Martin Rosensky of Silver Spring, Maryland wrote this letter to the editor of the Washington Post on October 5, 2010:
In his Oct. 3 op-ed, “The Moynihan feast,” George F. Will stated that “liberal politics produces a culture of dependency and a government riddled with rent-seeking — the manipulation of government power for private advantage.”
If you change “liberal politics” to “conservative politics” and “private advantage” to “corporate advantage” in the above sentence, would not that capture conservative politics to a T?
This got me thinking – why do liberals hate corporate America so much? In fact, I’m always shocked at the naivety of otherwise smart people about what a “corporation” actually is. I’ve never met Martin, but he reads George Will so he must be smart (George and I agree on most political issues, but he’s so much smarter than I am I really can’t read his stuff. Plus, when the Nats moved from RFK to Nationals Park, his seats didn’t move an inch and mine got pushed out a section. Still bitter. But, I digress). Liberals seem to view corporations as some living being that makes money at the expense of other people. This misconception used to annoy me, but when I read Martin’s letter I realized that perhaps the issue is just lack of understanding. So, rather than vilify him the way he does corporations, I decided to do some ‘splaining.
A large company like, say, IBM, is comprised of, first and foremost, of a bunch of employees. Some of them make a lot of money and some make less, based on a free market determination of their value. The CEO makes more than the guy sweeping the halls at night. But, the guy who sweeps the floors is “profiting” from IBM’s success and would suffer by the failure many liberals would wish upon it (by losing his job). And, today, the floor sweeper is getting very generous benefits, including healthcare (benefits he will soon lose under Obamacare – more on that in my next blog entry). IBM is owned by public shareholders, which are primarily large mutual funds, whose underlying shareholders (through IRAs, 401(k)’s, and pension funds, but often directly as well) are individuals, increasingly middle class individuals. So, when IBM does well and their stock price goes up, middle class shareholders do well. IBM also pays a $0.65/share dividend (up from $0.12 ten years ago), which is often a critical source of income for older Americans living on fixed income from their retirement savings (parenthetically, President Obama is proposing to increase taxes on dividends, which will cause companies to cut them and those same older folks will lose income overnight; oh, but, wait, Obama will never raise taxes on people making less than the $250,000 per year; yeah, right).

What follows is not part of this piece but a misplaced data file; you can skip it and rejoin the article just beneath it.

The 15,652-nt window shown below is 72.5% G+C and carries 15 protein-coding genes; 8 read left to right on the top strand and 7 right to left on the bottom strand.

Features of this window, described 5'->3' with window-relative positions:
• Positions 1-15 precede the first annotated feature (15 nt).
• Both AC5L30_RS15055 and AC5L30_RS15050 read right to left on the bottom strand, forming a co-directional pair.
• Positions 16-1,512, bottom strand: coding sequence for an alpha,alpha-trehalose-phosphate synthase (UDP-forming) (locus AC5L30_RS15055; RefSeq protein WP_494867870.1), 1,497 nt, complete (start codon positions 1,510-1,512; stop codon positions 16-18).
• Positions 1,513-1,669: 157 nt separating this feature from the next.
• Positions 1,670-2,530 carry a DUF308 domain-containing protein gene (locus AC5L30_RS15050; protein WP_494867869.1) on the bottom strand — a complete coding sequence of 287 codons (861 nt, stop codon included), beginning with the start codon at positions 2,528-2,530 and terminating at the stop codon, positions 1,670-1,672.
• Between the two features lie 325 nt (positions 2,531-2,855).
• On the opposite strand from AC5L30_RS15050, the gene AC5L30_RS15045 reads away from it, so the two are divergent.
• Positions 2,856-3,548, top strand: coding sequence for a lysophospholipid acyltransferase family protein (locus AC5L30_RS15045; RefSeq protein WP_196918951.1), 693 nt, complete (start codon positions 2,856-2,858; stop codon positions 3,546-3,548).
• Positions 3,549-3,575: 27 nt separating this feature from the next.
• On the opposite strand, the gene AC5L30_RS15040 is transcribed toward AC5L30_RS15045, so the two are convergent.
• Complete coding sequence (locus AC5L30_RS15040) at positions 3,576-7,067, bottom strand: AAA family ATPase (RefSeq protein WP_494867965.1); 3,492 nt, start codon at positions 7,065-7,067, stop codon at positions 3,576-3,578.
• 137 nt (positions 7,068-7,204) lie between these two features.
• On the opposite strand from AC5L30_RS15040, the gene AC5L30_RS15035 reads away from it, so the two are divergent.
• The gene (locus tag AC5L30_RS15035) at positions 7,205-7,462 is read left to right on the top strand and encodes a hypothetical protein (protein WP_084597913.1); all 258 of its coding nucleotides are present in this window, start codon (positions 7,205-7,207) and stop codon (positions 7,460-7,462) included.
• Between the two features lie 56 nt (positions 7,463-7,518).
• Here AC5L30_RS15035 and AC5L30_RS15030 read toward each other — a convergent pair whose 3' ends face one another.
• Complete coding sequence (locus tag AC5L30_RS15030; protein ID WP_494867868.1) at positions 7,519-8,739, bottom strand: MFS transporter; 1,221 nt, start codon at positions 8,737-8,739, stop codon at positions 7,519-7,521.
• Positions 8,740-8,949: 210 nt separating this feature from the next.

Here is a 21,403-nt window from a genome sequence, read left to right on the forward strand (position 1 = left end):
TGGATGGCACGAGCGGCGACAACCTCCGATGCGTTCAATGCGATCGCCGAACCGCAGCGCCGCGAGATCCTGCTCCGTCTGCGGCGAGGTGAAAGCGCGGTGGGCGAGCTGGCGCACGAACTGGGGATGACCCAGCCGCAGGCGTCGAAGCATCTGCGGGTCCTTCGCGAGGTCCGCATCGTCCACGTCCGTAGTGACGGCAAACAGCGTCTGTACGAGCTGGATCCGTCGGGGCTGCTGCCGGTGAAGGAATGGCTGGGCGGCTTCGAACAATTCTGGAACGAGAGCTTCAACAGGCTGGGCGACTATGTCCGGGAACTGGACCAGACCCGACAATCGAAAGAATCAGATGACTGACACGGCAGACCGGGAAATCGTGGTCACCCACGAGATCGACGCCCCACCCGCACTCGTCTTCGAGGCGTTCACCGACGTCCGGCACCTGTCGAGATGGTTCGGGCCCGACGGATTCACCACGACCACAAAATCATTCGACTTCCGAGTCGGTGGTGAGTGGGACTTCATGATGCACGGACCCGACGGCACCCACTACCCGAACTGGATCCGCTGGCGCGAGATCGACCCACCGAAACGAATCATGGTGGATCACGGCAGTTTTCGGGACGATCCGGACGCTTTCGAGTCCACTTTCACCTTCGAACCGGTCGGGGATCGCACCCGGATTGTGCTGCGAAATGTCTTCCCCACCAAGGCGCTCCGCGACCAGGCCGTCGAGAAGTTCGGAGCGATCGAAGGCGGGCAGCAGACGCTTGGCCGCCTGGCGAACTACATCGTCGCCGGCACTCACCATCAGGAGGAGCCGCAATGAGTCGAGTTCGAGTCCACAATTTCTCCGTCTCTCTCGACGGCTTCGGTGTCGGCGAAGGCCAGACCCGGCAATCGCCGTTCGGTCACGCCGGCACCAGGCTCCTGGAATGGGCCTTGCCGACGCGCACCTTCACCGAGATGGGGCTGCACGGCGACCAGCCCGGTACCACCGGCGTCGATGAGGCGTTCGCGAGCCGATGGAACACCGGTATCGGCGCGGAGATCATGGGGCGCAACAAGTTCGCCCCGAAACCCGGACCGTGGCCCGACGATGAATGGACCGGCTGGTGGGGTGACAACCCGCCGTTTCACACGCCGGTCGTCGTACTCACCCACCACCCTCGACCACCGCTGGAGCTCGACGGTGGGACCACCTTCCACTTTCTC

I think perhaps the liberal aversion to “corporate America” stems from the high pay the top execs get. This was confirmed by my liberal friend Jami when she commented on my “Swing and a Miss” blog (on Facebook) with some blather about Wall Street bonuses. But, hey, I absolutely agree that too many public boards became too cozy with management and too many execs got paid too much for lousy performance. I think investor activism has helped with that problem and I think we’re moving in the right direction with regulations on the composition of public boards, compensation committees, and audit committees (see – I’m not against all regulation). But regulating executive pay with a “pay czar” as the current President is doing is one of the most gallactically stupid ideas I’ve ever heard. It will ensure that the best executives go do something else with their talents where pay is not regulated and the lousy ones with no other options will stick it out and live with the lower regulated pay. Dumb dumb dumb.
But, there’s no way around the fact that the private sector is the only growth engine for the economy. So, like it or not, all of our fortunes are tied to the success of corporations. Thus, it is self-defeating for anyone to assail the United States business community or root against American corporations while simultaneously lamenting high unemployment. It was the approach FDR took, starting in about 1930, and look what happened. It cost us about 10 more years of the Great Depression. It wasn’t until World War II, when he finally realized he had to embrace the business community to win the war that the economy turned around. There’s a great op-ed piece in the October 1st edition of the Wall Street Journal demonstrating with data I’d never seen before how FDR’s anti-business, anti-growth policies kept us in the depression for 10 years while the rest of the developed world started growing more robustly.
So, I hope a better understanding of just what a corporation is (a bunch of workers earning money to pay their bills, owned by a bunch of middle class shareholders through their 401(k) plans) will help this liberal allergy to corporate America. As I discussed in “A Swing and a Miss,” we need pro-growth policies to get people back to work. A good starting point is helping liberals understand that corporations are their ally in that effort, not their enemy.
Next up: Obamacare for Floor Sweepers